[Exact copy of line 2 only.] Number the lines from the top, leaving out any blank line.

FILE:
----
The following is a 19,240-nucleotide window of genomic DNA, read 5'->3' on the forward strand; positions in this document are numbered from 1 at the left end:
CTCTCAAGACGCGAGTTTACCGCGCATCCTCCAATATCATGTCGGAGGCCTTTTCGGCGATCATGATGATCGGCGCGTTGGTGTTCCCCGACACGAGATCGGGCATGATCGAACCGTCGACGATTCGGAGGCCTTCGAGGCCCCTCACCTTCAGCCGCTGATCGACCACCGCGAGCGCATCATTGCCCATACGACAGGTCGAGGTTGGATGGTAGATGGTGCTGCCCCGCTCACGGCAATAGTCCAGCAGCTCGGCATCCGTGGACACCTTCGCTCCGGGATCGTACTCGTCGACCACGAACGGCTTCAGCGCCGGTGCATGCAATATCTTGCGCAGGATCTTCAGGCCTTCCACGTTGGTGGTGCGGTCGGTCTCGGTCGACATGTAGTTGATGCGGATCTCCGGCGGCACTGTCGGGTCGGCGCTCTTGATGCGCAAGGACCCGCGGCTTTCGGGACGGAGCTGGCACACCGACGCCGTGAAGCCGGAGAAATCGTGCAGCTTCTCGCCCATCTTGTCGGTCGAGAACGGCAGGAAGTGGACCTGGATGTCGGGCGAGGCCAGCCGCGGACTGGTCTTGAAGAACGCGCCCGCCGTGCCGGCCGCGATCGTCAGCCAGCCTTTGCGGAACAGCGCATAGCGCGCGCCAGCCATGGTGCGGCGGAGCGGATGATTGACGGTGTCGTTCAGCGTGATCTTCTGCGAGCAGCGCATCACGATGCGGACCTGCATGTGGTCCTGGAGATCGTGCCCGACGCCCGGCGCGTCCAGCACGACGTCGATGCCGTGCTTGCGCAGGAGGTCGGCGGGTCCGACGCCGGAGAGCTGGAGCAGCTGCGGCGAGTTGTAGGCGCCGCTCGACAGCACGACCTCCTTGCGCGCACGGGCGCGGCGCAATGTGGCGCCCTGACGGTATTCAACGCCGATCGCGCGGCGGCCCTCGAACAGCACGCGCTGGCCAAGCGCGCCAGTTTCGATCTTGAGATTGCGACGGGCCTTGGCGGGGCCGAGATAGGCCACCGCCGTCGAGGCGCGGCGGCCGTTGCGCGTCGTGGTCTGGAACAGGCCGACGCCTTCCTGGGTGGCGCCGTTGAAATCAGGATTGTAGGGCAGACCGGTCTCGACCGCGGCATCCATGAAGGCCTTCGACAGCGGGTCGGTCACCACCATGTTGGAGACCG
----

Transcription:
CTCTCAAGACGCGAGTTTACCGCGCATCCTCCAATATCATGTCGGAGGCCTTTTCGGCGATCATGATGATCGGCGCGTTGGTGTTCCCCGACACGAGATCGGGCATGATCGAACCGTCGACGATTCGGAGGCCTTCGAGGCCCCTCACCTTCAGCCGCTGATCGACCACCGCGAGCGCATCATTGCCCATACGACAGGTCGAGGTTGGATGGTAGATGGTGCTGCCCCGCTCACGGCAATAGTCCAGCAGCTCGGCATCCGTGGACACCTTCGCTCCGGGATCGTACTCGTCGACCACGAACGGCTTCAGCGCCGGTGCATGCAATATCTTGCGCAGGATCTTCAGGCCTTCCACGTTGGTGGTGCGGTCGGTCTCGGTCGACATGTAGTTGATGCGGATCTCCGGCGGCACTGTCGGGTCGGCGCTCTTGATGCGCAAGGACCCGCGGCTTTCGGGACGGAGCTGGCACACCGACGCCGTGAAGCCGGAGAAATCGTGCAGCTTCTCGCCCATCTTGTCGGTCGAGAACGGCAGGAAGTGGACCTGGATGTCGGGCGAGGCCAGCCGCGGACTGGTCTTGAAGAACGCGCCCGCCGTGCCGGCCGCGATCGTCAGCCAGCCTTTGCGGAACAGCGCATAGCGCGCGCCAGCCATGGTGCGGCGGAGCGGATGATTGACGGTGTCGTTCAGCGTGATCTTCTGCGAGCAGCGCATCACGATGCGGACCTGCATGTGGTCCTGGAGATCGTGCCCGACGCCCGGCGCGTCCAGCACGACGTCGATGCCGTGCTTGCGCAGGAGGTCGGCGGGTCCGACGCCGGAGAGCTGGAGCAGCTGCGGCGAGTTGTAGGCGCCGCTCGACAGCACGACCTCCTTGCGCGCACGGGCGCGGCGCAATGTGGCGCCCTGACGGTATTCAACGCCGATCGCGCGGCGGCCCTCGAACAGCACGCGCTGGCCAAGCGCGCCAGTTTCGATCTTGAGATTGCGACGGGCCTTGGCGGGGCCGAGATAGGCCACCGCCGTCGAGGCGCGGCGGCCGTTGCGCGTCGTGGTCTGGAACAGGCCGACGCCTTCCTGGGTGGCGCCGTTGAAATCAGGATTGTAGGGCAGACCGGTCTCGACCGCGGCATCCATGAAGGCCTTCGACAGCGGGTCGGTCACCACCATGTTGGAGACCG